Bent Wing was one of several small Gobots released exclusively in America and Europe, and skipped in Bandai's home territory of Japan (though it was, most likely, originally designed as a prototype for the Machine Robo line). He does bear a Bandai stamp, and came out in 1986 in the West.

The American and European versions had slightly different stickers - the American release had a yellow band around the nose, while European version had an orange one. Bent Wing was one of the few figures who managed to miss out on the TV series, the poor sod. In 1993, Bandai reissued him in Europe (with the orange band) as part of the Robo Machines line, where he was designated simply as 'Aircraft'.


ALTERNATE MODE

Bent Wing is very much a companion piece of Ace, being another World War II fighter, in this case the Chance Vought F4U Corsair. The actually body shape doesn't seem quite as sleek as the real plane, though this may be my memory playing tricks. That said, it's not a bad little plane, despite the large bumps in the wings that allow them to fold. It's worth noting that for some reason the blades seem a lot sturdier than those on the other vintage plane Gobots - the plastic is more malleable.

The colour scheme is both excellent and realistic, the only other problem being the undercarriage making the plane sit too close to the ground. Looseness can also be a pain - once the connection between the base of the wings and the fuselage begins to give, he belly-flops on flat surfaces. There's also the scale, though it's not an outright fault with the toy - it's smaller than Ace, but larger than Zero which is a shame if you want to display the plane modes together. However, Bent Wing does avoid the chunky feel there is to Ace. Overall, it's a respectable stab at a nice aircraft, if not quite up to the detail of the Renegade.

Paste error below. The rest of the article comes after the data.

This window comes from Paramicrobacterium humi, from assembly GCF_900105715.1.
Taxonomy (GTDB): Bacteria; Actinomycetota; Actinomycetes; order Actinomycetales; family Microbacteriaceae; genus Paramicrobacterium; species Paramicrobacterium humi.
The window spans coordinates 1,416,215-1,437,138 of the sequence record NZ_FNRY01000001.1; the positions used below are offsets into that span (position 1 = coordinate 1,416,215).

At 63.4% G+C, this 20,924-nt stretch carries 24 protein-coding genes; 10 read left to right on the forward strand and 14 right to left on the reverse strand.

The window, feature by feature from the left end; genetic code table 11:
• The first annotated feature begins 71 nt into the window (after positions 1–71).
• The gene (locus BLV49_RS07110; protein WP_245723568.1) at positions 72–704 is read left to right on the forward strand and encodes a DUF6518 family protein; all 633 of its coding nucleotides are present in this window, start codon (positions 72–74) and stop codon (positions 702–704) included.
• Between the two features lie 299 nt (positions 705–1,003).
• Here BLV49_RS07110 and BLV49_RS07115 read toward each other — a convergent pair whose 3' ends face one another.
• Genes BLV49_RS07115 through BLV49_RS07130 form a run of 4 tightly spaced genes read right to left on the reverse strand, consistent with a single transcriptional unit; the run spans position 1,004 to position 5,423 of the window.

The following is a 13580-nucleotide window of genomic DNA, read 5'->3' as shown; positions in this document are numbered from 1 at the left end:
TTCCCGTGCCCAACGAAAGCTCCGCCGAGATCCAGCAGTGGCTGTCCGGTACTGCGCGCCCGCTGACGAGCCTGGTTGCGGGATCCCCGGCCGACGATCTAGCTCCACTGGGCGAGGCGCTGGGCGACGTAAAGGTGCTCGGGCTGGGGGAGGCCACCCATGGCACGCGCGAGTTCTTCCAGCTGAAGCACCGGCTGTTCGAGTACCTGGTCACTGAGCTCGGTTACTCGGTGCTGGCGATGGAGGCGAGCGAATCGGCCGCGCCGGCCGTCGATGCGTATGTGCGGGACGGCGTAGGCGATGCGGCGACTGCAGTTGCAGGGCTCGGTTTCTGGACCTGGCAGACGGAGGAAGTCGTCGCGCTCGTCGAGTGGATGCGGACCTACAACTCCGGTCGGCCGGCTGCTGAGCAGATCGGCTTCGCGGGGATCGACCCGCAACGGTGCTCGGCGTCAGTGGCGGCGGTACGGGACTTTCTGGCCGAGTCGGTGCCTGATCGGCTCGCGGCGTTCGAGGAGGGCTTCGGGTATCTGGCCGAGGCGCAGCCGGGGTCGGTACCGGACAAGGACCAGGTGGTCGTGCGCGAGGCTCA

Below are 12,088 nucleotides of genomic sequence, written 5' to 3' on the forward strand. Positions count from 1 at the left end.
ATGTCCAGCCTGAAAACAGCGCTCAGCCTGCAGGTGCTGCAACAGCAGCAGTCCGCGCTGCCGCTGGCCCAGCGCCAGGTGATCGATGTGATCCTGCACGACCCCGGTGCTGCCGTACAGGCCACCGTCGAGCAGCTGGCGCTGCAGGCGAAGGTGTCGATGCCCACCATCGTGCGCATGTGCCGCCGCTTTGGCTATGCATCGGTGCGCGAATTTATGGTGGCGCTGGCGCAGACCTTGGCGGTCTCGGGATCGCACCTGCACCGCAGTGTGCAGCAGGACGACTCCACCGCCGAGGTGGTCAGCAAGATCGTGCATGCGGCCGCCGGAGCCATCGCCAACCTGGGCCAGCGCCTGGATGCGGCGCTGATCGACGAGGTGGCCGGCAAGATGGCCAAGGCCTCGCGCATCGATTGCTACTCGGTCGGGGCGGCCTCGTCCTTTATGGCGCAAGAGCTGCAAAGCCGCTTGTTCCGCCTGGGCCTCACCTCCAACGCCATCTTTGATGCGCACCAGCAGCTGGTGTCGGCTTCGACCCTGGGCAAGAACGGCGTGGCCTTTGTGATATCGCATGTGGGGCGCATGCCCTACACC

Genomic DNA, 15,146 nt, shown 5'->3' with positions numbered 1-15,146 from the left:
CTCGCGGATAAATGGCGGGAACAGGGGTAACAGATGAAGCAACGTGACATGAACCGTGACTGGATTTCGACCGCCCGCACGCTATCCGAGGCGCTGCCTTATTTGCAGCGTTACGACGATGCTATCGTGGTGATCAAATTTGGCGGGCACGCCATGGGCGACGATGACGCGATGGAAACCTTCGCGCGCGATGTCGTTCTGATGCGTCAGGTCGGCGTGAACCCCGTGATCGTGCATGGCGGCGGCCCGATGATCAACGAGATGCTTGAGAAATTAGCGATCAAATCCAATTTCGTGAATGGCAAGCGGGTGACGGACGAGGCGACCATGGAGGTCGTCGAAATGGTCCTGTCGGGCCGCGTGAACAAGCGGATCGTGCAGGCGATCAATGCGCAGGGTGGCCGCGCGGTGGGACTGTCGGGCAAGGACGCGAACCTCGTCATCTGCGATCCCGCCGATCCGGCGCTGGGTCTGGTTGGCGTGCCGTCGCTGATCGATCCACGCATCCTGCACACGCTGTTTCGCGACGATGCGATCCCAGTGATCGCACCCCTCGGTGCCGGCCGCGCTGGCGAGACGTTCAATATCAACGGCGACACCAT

ROBOT MODE

The transformation is interesting, again - three World War II fighters with basically the same configuration, and Bandai use three completely different conversion sequences. That's commendable when at around the same time Takara were banging out the interchangeable Aerialbots.

The robot mode has the classic Gobot "weird and ungainly but oddly cool" look to it - Bent Wing has two halves of aircraft tail for arms, and looks about as mobile as the Great Wall of China, but he's still rather interesting. Articulation is limited to the aforementioned arms, and sadly by this stage we're on nearly all-plastic materials, but he looks really sharp. For some reason, the fact he has a propeller blade on top of his head is something I find absolutely awesome. I suspect the novelty may soon wear off for others, though.


SUMMARY

Bent Wing's another interesting - if not quite there - small Gobot, and is probably one for converts only. If you already think Gobots are ugly oddities it won't swing you, but if you appreciate the different, less humanoid design philosophy of Bandai's more unconventional efforts, this is an interesting figure. While the figure isn't common, it's not particularly well-known, and can be picked up cheaply with patience. As with many of the 1986 Gobots, the European release is much more common.


THE FACTS
[Corrections? Let me know!]

RELEASES:
1986, Gobots Series 3 - 72: Bent Wing
1986, Robo Machine - RM-54: Bent Wing
1993, Robo Machines - Aircraft

PARTS:
None

WEAK POINTS:
None